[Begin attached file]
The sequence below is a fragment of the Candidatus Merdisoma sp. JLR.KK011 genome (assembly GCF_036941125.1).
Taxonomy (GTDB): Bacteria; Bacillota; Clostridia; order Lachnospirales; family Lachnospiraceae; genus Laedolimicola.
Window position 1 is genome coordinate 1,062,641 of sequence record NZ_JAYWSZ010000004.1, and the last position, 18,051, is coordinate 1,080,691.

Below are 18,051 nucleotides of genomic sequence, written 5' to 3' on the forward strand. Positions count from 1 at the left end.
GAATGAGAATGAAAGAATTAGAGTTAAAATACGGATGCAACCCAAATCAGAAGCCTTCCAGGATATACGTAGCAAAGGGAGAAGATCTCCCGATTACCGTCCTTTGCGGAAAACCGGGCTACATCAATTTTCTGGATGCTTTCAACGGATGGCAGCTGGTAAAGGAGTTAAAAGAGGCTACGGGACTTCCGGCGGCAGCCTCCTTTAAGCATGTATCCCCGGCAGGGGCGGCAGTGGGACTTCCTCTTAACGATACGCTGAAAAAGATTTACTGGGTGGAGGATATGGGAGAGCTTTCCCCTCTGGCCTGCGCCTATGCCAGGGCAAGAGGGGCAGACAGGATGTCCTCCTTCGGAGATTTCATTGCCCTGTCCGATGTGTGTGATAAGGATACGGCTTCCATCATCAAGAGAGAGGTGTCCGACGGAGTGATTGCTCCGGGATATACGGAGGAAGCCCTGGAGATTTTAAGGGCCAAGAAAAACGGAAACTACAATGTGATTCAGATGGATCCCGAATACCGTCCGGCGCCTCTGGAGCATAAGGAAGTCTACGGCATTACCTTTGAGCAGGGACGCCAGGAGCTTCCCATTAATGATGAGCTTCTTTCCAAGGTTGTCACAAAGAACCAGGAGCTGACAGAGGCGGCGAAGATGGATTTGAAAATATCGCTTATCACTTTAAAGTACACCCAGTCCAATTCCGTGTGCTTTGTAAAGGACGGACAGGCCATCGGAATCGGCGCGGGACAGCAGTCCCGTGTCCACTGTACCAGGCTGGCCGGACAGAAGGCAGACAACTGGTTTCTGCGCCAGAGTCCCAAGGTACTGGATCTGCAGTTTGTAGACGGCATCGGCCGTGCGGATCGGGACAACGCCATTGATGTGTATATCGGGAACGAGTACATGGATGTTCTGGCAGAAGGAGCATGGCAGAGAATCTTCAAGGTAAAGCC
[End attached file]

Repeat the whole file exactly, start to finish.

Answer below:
The sequence below is a fragment of the Candidatus Merdisoma sp. JLR.KK011 genome (assembly GCF_036941125.1).
Taxonomy (GTDB): Bacteria; Bacillota; Clostridia; order Lachnospirales; family Lachnospiraceae; genus Laedolimicola.
Window position 1 is genome coordinate 1,062,641 of sequence record NZ_JAYWSZ010000004.1, and the last position, 18,051, is coordinate 1,080,691.

Below are 18,051 nucleotides of genomic sequence, written 5' to 3' on the forward strand. Positions count from 1 at the left end.
GAATGAGAATGAAAGAATTAGAGTTAAAATACGGATGCAACCCAAATCAGAAGCCTTCCAGGATATACGTAGCAAAGGGAGAAGATCTCCCGATTACCGTCCTTTGCGGAAAACCGGGCTACATCAATTTTCTGGATGCTTTCAACGGATGGCAGCTGGTAAAGGAGTTAAAAGAGGCTACGGGACTTCCGGCGGCAGCCTCCTTTAAGCATGTATCCCCGGCAGGGGCGGCAGTGGGACTTCCTCTTAACGATACGCTGAAAAAGATTTACTGGGTGGAGGATATGGGAGAGCTTTCCCCTCTGGCCTGCGCCTATGCCAGGGCAAGAGGGGCAGACAGGATGTCCTCCTTCGGAGATTTCATTGCCCTGTCCGATGTGTGTGATAAGGATACGGCTTCCATCATCAAGAGAGAGGTGTCCGACGGAGTGATTGCTCCGGGATATACGGAGGAAGCCCTGGAGATTTTAAGGGCCAAGAAAAACGGAAACTACAATGTGATTCAGATGGATCCCGAATACCGTCCGGCGCCTCTGGAGCATAAGGAAGTCTACGGCATTACCTTTGAGCAGGGACGCCAGGAGCTTCCCATTAATGATGAGCTTCTTTCCAAGGTTGTCACAAAGAACCAGGAGCTGACAGAGGCGGCGAAGATGGATTTGAAAATATCGCTTATCACTTTAAAGTACACCCAGTCCAATTCCGTGTGCTTTGTAAAGGACGGACAGGCCATCGGAATCGGCGCGGGACAGCAGTCCCGTGTCCACTGTACCAGGCTGGCCGGACAGAAGGCAGACAACTGGTTTCTGCGCCAGAGTCCCAAGGTACTGGATCTGCAGTTTGTAGACGGCATCGGCCGTGCGGATCGGGACAACGCCATTGATGTGTATATCGGGAACGAGTACATGGATGTTCTGGCAGAAGGAGCATGGCAGAGAATCTTCAAGGTAAAGCC